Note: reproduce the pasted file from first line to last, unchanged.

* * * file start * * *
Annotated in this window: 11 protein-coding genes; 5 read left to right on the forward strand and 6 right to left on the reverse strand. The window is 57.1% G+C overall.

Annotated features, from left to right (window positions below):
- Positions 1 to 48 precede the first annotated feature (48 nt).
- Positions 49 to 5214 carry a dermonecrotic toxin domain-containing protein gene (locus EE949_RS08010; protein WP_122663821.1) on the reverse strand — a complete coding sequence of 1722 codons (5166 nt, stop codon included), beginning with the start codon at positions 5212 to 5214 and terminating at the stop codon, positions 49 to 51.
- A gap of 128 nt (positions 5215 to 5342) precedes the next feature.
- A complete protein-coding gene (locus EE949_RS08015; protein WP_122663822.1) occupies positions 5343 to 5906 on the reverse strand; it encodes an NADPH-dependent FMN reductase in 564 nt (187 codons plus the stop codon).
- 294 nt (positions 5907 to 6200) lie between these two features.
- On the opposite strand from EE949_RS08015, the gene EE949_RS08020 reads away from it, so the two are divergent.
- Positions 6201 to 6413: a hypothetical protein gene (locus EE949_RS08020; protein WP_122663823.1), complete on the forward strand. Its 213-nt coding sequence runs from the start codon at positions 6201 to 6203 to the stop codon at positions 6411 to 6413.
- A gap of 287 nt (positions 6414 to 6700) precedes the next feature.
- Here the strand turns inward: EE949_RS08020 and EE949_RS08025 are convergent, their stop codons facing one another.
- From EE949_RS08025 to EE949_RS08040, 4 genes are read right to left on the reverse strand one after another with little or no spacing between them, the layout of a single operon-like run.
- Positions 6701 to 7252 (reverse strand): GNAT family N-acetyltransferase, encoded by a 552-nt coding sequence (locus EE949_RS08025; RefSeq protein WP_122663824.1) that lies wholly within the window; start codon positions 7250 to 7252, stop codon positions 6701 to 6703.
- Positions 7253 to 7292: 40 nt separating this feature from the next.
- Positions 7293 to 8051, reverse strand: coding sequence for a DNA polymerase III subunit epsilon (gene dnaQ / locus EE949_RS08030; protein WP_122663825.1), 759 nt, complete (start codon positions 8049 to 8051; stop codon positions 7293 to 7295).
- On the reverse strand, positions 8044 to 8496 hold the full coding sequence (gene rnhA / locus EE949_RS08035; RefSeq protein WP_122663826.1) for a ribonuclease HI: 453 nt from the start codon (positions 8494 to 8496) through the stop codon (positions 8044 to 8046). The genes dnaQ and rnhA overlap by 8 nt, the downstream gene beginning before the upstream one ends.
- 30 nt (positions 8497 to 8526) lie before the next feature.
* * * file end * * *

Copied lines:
Annotated in this window: 11 protein-coding genes; 5 read left to right on the forward strand and 6 right to left on the reverse strand. The window is 57.1% G+C overall.

Annotated features, from left to right (window positions below):
- Positions 1 to 48 precede the first annotated feature (48 nt).
- Positions 49 to 5214 carry a dermonecrotic toxin domain-containing protein gene (locus EE949_RS08010; protein WP_122663821.1) on the reverse strand — a complete coding sequence of 1722 codons (5166 nt, stop codon included), beginning with the start codon at positions 5212 to 5214 and terminating at the stop codon, positions 49 to 51.
- A gap of 128 nt (positions 5215 to 5342) precedes the next feature.
- A complete protein-coding gene (locus EE949_RS08015; protein WP_122663822.1) occupies positions 5343 to 5906 on the reverse strand; it encodes an NADPH-dependent FMN reductase in 564 nt (187 codons plus the stop codon).
- 294 nt (positions 5907 to 6200) lie between these two features.
- On the opposite strand from EE949_RS08015, the gene EE949_RS08020 reads away from it, so the two are divergent.
- Positions 6201 to 6413: a hypothetical protein gene (locus EE949_RS08020; protein WP_122663823.1), complete on the forward strand. Its 213-nt coding sequence runs from the start codon at positions 6201 to 6203 to the stop codon at positions 6411 to 6413.
- A gap of 287 nt (positions 6414 to 6700) precedes the next feature.
- Here the strand turns inward: EE949_RS08020 and EE949_RS08025 are convergent, their stop codons facing one another.
- From EE949_RS08025 to EE949_RS08040, 4 genes are read right to left on the reverse strand one after another with little or no spacing between them, the layout of a single operon-like run.
- Positions 6701 to 7252 (reverse strand): GNAT family N-acetyltransferase, encoded by a 552-nt coding sequence (locus EE949_RS08025; RefSeq protein WP_122663824.1) that lies wholly within the window; start codon positions 7250 to 7252, stop codon positions 6701 to 6703.
- Positions 7253 to 7292: 40 nt separating this feature from the next.
- Positions 7293 to 8051, reverse strand: coding sequence for a DNA polymerase III subunit epsilon (gene dnaQ / locus EE949_RS08030; protein WP_122663825.1), 759 nt, complete (start codon positions 8049 to 8051; stop codon positions 7293 to 7295).
- On the reverse strand, positions 8044 to 8496 hold the full coding sequence (gene rnhA / locus EE949_RS08035; RefSeq protein WP_122663826.1) for a ribonuclease HI: 453 nt from the start codon (positions 8494 to 8496) through the stop codon (positions 8044 to 8046). The genes dnaQ and rnhA overlap by 8 nt, the downstream gene beginning before the upstream one ends.
- 30 nt (positions 8497 to 8526) lie before the next feature.